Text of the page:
Northern Ireland news

Twaddell: Senior Orangeman blames Parades Commission 'muppets'

Claire Simpson and David Young
07 April, 2016 22:20

THE Parades Commission must be scrapped and a contentious march in north Belfast allowed to go ahead, a senior Orangeman said as a loyalist camp marked its 1,000th night of protest.

The bitter parading impasse at the Woodvale/Ardoyne interface has seen disorder in recent years, including rioting in 2015.

Loyalist protesters have manned the camp on Twaddell Avenue for almost three years after the Parades Commission prevented Orangemen from passing Ardoyne along a stretch of the Crumlin Road as they returned from the 2013 Twelfth demonstrations.

Almost £20 million of public money has been spent policing the nightly protests at Twaddell.

Thousands of people, including loyalist bands took part in a march to the camp at Twaddell.

George Chittick, county grand master of the Belfast Grand Orange Lodge, told the crowd the camp had the support of "tens of thousands of people from all shades of Unionism and Loyalism who are committed to see the Ligoniel lodges complete their 12th July parade".

He blamed the impasse on "intransigent, sectarian, republicanism and legislation that is blatantly a protesters' charter".

"Our brethren at Drumcree have been protesting continually against the same injustice," he said.

"The question is not should changes in the legislation take place - the question is when such changes will take place as change they must."

Mr Chittick described the Parades Commission as "muppets" and claimed it made "irrational and flawed decisions, often based upon scurrilous submissions that are never made available to the public".

He called on Secretary of State Theresa Villiers to change parading legislation and asked unionist parties "what steps" they will take to end rows over parades.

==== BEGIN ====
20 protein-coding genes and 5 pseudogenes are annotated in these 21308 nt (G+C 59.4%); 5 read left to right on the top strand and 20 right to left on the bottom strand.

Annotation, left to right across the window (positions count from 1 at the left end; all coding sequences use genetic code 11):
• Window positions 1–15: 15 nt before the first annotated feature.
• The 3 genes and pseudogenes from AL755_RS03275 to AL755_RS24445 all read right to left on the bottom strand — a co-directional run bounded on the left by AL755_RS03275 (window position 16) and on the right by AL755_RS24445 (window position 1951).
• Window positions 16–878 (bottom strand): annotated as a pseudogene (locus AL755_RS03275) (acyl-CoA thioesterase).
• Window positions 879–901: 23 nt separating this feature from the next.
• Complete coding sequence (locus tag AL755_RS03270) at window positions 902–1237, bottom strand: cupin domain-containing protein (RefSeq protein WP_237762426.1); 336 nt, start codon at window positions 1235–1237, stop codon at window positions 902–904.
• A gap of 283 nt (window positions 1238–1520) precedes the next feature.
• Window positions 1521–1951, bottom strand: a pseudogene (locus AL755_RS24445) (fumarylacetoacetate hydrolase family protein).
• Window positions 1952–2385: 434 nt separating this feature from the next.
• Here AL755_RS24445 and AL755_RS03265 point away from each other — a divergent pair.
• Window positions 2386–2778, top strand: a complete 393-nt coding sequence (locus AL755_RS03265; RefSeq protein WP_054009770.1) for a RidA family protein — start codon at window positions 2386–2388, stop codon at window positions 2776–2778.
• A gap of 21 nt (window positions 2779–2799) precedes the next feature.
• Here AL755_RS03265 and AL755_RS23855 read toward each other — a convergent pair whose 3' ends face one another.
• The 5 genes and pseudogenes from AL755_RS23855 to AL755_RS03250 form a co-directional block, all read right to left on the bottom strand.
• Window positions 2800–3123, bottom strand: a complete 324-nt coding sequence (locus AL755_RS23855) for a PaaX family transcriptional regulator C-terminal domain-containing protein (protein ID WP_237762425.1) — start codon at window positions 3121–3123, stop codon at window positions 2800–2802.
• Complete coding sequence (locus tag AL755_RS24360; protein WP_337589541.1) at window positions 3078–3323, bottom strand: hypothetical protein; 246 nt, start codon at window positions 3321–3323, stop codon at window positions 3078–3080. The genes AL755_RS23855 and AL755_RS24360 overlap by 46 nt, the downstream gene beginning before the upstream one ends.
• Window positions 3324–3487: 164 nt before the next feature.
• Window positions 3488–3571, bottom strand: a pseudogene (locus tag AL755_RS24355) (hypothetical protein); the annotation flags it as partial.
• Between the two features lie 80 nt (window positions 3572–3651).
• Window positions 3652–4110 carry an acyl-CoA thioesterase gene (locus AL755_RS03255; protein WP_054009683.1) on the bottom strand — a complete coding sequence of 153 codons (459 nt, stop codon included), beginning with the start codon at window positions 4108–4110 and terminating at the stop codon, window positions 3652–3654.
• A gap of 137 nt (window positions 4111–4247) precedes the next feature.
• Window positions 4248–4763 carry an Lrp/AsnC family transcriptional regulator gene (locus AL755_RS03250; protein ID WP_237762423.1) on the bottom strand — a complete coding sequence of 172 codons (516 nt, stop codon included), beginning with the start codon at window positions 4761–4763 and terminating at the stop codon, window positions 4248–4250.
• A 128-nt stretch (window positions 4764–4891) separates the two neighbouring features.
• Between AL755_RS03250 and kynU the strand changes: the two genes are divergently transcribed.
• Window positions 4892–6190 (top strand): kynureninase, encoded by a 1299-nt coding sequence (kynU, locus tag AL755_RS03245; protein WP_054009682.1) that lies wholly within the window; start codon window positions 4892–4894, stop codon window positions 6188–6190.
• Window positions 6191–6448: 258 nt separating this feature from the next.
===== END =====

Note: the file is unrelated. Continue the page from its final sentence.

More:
Earlier, Belfast Deputy Grand Master Spencer Beattie said he was optimistic the Twaddell parade impasse could be resolved before the marching season.

"If the parade is allowed home I stand ready, as soon as that parade is up the road, to go into any form of conversation that is necessary to seek a long-term solution to the problem," he said.

Ardoyne parish priest Fr Gary Donegan claimed the "moderate voice" of nationalism in the area was prepared to countenance compromise.

"Let's actually make this once and for all a situation where, okay, it isn't perfect for everybody, everybody is going to have to take a hit on this, everybody is going to have to swallow hard but, at the end of the day, it's for the future of our society and the future of the children of both of those communities," he said.

Fr Donegan insisted any accommodation had to be struck at a local level.

"You get all sorts of well-meaning people come up with hare-brained ideas as to how to solve these things, but they haven't lived a single night here," he said.

He said the cost of policing the camp was regrettable.

"When you are based in an area of social deprivation you realise what £20 million, what £10 million could have done in both communities," he said.

07 April, 2016 22:20 Northern Ireland news